Tuesday, June 22, 2010
Do No Harm
Abraham Verghese had written two highly acclaimed memoirs before he wrote his first novel,“Cutting For Stone”. This novel is an ambitious, family epic that spans over forty years and two continents.
The narrator and protagonist of this story is Marion Stone. The story opens in 1954 as Marion describes the dramatic, frightening, haphazard sequence of events that transpired as he and his twin brother, Shiva, were born at Missing Hospital in Addis Ababa, Ethiopia. “Missing was really Mission Hospital, a word that on the Ethiopian tongue came out with a hiss so it sounded like Missing.”
Marion and Shiva Stone were born to an Indian nun, Sister Mary Joseph Praise, and an English doctor, Thomas Stone, who worked together at Missing. At birth the twins were joined at the head by a short, fleshy tube that passed from the crown of one to the other. The drama that surrounded their birth and the split second decisions made by Dr. Kalpana Hemlatha, as she worked to save the lives of these infants, is compelling to read. What transpired after the birth is sad and difficult to understand.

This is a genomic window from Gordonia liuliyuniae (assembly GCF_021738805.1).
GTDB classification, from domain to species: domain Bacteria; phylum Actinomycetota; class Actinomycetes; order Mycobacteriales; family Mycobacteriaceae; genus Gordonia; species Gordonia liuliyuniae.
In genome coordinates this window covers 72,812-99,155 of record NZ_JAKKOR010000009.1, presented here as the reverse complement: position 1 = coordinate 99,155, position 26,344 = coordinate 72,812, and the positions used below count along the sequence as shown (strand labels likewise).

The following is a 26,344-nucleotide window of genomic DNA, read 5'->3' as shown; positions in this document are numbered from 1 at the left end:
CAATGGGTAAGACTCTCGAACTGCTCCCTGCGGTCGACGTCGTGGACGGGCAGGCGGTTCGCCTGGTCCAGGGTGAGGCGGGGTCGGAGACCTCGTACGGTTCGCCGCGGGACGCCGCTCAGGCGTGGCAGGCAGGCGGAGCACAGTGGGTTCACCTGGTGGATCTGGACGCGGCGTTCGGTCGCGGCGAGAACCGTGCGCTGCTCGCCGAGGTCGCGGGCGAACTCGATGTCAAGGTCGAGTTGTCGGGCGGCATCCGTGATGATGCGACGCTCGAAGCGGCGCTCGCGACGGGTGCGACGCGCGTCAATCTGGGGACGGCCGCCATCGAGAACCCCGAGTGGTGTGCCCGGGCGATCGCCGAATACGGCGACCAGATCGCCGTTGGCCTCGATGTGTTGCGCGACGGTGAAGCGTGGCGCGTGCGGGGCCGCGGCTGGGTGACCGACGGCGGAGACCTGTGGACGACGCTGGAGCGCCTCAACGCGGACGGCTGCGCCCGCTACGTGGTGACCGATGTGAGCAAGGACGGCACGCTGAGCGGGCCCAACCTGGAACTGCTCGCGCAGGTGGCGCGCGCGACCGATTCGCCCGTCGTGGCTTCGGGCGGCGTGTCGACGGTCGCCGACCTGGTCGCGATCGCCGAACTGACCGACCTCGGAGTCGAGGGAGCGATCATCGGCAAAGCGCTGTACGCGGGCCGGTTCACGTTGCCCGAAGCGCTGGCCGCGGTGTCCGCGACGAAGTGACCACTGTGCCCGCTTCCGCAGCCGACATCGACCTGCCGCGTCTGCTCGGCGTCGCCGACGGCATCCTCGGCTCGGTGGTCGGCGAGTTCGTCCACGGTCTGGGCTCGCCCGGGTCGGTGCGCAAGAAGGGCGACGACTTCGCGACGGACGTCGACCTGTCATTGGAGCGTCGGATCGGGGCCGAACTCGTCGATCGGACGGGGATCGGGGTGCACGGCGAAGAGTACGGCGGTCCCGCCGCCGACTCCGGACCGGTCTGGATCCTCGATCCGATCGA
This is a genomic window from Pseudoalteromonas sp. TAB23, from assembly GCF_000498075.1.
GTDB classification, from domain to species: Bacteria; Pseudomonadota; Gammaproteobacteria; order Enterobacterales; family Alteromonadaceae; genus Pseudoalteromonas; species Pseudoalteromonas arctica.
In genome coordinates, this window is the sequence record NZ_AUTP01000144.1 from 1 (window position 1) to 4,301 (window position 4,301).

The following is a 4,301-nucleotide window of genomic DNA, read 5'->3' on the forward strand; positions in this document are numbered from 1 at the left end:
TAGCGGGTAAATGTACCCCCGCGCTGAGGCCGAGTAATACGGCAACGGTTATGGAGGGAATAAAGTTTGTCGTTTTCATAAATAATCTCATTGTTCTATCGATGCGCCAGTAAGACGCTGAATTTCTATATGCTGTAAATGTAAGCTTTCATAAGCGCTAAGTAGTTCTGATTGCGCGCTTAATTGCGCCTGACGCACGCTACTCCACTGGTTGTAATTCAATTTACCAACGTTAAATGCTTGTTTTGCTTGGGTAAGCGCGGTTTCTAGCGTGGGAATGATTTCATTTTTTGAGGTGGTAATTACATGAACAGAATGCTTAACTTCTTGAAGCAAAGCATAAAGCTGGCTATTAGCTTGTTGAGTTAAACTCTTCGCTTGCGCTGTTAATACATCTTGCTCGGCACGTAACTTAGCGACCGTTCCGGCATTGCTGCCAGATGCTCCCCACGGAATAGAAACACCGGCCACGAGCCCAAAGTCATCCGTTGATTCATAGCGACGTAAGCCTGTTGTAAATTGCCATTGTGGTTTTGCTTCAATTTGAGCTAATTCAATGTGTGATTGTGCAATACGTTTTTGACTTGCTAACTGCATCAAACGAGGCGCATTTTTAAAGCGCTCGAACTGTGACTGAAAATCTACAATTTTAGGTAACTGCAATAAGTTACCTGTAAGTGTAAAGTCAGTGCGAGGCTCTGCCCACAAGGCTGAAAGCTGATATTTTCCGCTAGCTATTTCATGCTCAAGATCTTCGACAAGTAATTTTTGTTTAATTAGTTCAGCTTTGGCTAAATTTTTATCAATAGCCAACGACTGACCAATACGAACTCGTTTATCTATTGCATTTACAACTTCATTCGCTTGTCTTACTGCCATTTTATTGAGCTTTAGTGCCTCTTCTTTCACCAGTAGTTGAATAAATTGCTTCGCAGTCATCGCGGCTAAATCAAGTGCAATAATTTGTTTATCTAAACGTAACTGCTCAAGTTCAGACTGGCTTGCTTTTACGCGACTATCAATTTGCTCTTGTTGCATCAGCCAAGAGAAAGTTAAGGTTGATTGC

The boys grow up in the comforting surroundings of Missing raised by Dr. Hemlatha (Hema) and the compassionate man she finally marries, Dr. Abhi Ghosh. They are surrounded by love and the political turmoil of Ethiopia, quietly learning how to be doctors from their adopted parents and all the wonderful characters who care for them at Missing.
The author describes medical procedures and operations in minute detail that may not appeal to all readers. I found it fascinating. Verghese’s writing is clear and detailed, making the reader feel like you are right there in the operating room with these passionate, skilled doctors.
The story takes Marion to Nairobi, as he flees the Ethiopian secret police, and finally to New York where he finishes his medical training. Shiva remains in Ethiopia in his own self styled world. The appearance in New York of Marion's childhood love, Genet, brings this epic story to a sad, complicated end. This end also brings Dr. Thomas Stone back into Marion and Shiva’s lives.
In some ways Verghese has been too ambitious. He has a wonderful story to tell with fascinating characters, exciting medical procedures and important historical events. But the end seems somewhat contrived. Abraham Verghese is an author and a physician. He has attempted to give the reader a wonderful combination of both worlds. He is a great storyteller and his characters are strong, believable and memorable. Abraham Verghese has written a powerful, epic story entwining medicine, family and country that may have some flaws, but is a wonderful read.